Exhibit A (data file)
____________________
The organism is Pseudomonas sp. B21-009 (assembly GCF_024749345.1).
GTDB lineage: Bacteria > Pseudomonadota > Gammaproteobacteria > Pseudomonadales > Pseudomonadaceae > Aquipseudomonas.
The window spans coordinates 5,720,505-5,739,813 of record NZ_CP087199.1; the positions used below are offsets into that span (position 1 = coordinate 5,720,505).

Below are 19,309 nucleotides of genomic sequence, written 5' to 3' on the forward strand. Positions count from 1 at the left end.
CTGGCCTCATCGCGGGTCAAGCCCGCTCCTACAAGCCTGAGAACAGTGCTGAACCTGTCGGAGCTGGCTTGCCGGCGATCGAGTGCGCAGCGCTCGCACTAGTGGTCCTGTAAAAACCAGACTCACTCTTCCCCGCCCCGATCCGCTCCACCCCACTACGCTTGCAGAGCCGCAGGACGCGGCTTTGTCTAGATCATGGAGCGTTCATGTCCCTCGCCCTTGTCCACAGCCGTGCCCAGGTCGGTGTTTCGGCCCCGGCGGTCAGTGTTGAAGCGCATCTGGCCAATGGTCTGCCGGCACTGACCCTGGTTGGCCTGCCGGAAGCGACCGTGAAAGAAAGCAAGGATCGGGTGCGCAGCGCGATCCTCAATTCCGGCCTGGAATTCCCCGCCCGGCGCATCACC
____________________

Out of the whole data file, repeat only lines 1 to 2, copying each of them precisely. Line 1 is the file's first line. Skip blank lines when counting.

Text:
The organism is Pseudomonas sp. B21-009 (assembly GCF_024749345.1).
GTDB lineage: Bacteria > Pseudomonadota > Gammaproteobacteria > Pseudomonadales > Pseudomonadaceae > Aquipseudomonas.